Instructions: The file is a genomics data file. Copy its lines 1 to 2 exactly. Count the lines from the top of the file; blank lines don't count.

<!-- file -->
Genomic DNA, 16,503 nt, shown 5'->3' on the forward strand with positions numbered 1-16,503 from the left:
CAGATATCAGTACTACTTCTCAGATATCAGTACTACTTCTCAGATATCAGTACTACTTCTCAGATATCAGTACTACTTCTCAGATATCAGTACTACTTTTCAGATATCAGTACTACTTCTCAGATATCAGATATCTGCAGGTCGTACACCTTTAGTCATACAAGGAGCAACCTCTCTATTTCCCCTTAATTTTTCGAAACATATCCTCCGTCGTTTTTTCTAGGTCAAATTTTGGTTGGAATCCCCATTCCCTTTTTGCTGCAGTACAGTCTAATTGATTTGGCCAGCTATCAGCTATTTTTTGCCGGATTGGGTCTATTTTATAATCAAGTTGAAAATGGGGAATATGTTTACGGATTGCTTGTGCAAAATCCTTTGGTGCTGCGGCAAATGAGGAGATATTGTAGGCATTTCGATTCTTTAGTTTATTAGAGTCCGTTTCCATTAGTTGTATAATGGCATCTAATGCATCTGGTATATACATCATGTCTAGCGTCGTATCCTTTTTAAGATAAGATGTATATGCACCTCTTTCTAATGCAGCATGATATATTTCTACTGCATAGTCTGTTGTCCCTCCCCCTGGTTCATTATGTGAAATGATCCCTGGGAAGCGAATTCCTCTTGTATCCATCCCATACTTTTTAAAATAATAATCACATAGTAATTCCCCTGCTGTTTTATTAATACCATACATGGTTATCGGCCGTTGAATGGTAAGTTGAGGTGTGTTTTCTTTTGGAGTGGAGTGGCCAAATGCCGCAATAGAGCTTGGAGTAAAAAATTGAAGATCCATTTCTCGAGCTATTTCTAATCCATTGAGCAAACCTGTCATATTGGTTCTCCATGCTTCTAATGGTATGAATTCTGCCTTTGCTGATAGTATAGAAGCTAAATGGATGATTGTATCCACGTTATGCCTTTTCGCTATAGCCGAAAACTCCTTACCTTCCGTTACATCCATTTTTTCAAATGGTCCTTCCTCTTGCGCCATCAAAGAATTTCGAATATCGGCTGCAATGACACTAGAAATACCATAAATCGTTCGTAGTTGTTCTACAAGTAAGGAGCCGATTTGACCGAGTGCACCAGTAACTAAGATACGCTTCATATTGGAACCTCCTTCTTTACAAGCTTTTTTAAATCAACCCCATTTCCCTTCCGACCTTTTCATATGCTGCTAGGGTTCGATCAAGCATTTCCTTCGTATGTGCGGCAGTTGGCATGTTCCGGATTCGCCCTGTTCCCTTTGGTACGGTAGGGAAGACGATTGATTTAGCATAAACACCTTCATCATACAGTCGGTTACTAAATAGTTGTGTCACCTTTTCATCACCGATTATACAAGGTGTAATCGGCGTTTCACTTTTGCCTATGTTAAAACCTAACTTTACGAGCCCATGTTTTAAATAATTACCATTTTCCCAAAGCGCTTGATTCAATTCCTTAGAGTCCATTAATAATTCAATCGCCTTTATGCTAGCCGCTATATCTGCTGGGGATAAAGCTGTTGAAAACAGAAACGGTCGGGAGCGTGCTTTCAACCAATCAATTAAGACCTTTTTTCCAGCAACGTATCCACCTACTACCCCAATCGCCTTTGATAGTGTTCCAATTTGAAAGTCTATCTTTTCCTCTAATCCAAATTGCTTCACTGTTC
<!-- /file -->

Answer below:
Genomic DNA, 16,503 nt, shown 5'->3' on the forward strand with positions numbered 1-16,503 from the left:
CAGATATCAGTACTACTTCTCAGATATCAGTACTACTTCTCAGATATCAGTACTACTTCTCAGATATCAGTACTACTTCTCAGATATCAGTACTACTTTTCAGATATCAGTACTACTTCTCAGATATCAGATATCTGCAGGTCGTACACCTTTAGTCATACAAGGAGCAACCTCTCTATTTCCCCTTAATTTTTCGAAACATATCCTCCGTCGTTTTTTCTAGGTCAAATTTTGGTTGGAATCCCCATTCCCTTTTTGCTGCAGTACAGTCTAATTGATTTGGCCAGCTATCAGCTATTTTTTGCCGGATTGGGTCTATTTTATAATCAAGTTGAAAATGGGGAATATGTTTACGGATTGCTTGTGCAAAATCCTTTGGTGCTGCGGCAAATGAGGAGATATTGTAGGCATTTCGATTCTTTAGTTTATTAGAGTCCGTTTCCATTAGTTGTATAATGGCATCTAATGCATCTGGTATATACATCATGTCTAGCGTCGTATCCTTTTTAAGATAAGATGTATATGCACCTCTTTCTAATGCAGCATGATATATTTCTACTGCATAGTCTGTTGTCCCTCCCCCTGGTTCATTATGTGAAATGATCCCTGGGAAGCGAATTCCTCTTGTATCCATCCCATACTTTTTAAAATAATAATCACATAGTAATTCCCCTGCTGTTTTATTAATACCATACATGGTTATCGGCCGTTGAATGGTAAGTTGAGGTGTGTTTTCTTTTGGAGTGGAGTGGCCAAATGCCGCAATAGAGCTTGGAGTAAAAAATTGAAGATCCATTTCTCGAGCTATTTCTAATCCATTGAGCAAACCTGTCATATTGGTTCTCCATGCTTCTAATGGTATGAATTCTGCCTTTGCTGATAGTATAGAAGCTAAATGGATGATTGTATCCACGTTATGCCTTTTCGCTATAGCCGAAAACTCCTTACCTTCCGTTACATCCATTTTTTCAAATGGTCCTTCCTCTTGCGCCATCAAAGAATTTCGAATATCGGCTGCAATGACACTAGAAATACCATAAATCGTTCGTAGTTGTTCTACAAGTAAGGAGCCGATTTGACCGAGTGCACCAGTAACTAAGATACGCTTCATATTGGAACCTCCTTCTTTACAAGCTTTTTTAAATCAACCCCATTTCCCTTCCGACCTTTTCATATGCTGCTAGGGTTCGATCAAGCATTTCCTTCGTATGTGCGGCAGTTGGCATGTTCCGGATTCGCCCTGTTCCCTTTGGTACGGTAGGGAAGACGATTGATTTAGCATAAACACCTTCATCATACAGTCGGTTACTAAATAGTTGTGTCACCTTTTCATCACCGATTATACAAGGTGTAATCGGCGTTTCACTTTTGCCTATGTTAAAACCTAACTTTACGAGCCCATGTTTTAAATAATTACCATTTTCCCAAAGCGCTTGATTCAATTCCTTAGAGTCCATTAATAATTCAATCGCCTTTATGCTAGCCGCTATATCTGCTGGGGATAAAGCTGTTGAAAACAGAAACGGTCGGGAGCGTGCTTTCAACCAATCAATTAAGACCTTTTTTCCAGCAACGTATCCACCTACTACCCCAATCGCCTTTGATAGTGTTCCAATTTGAAAGTCTATCTTTTCCTCTAATCCAAATTGCTTCACTGTTC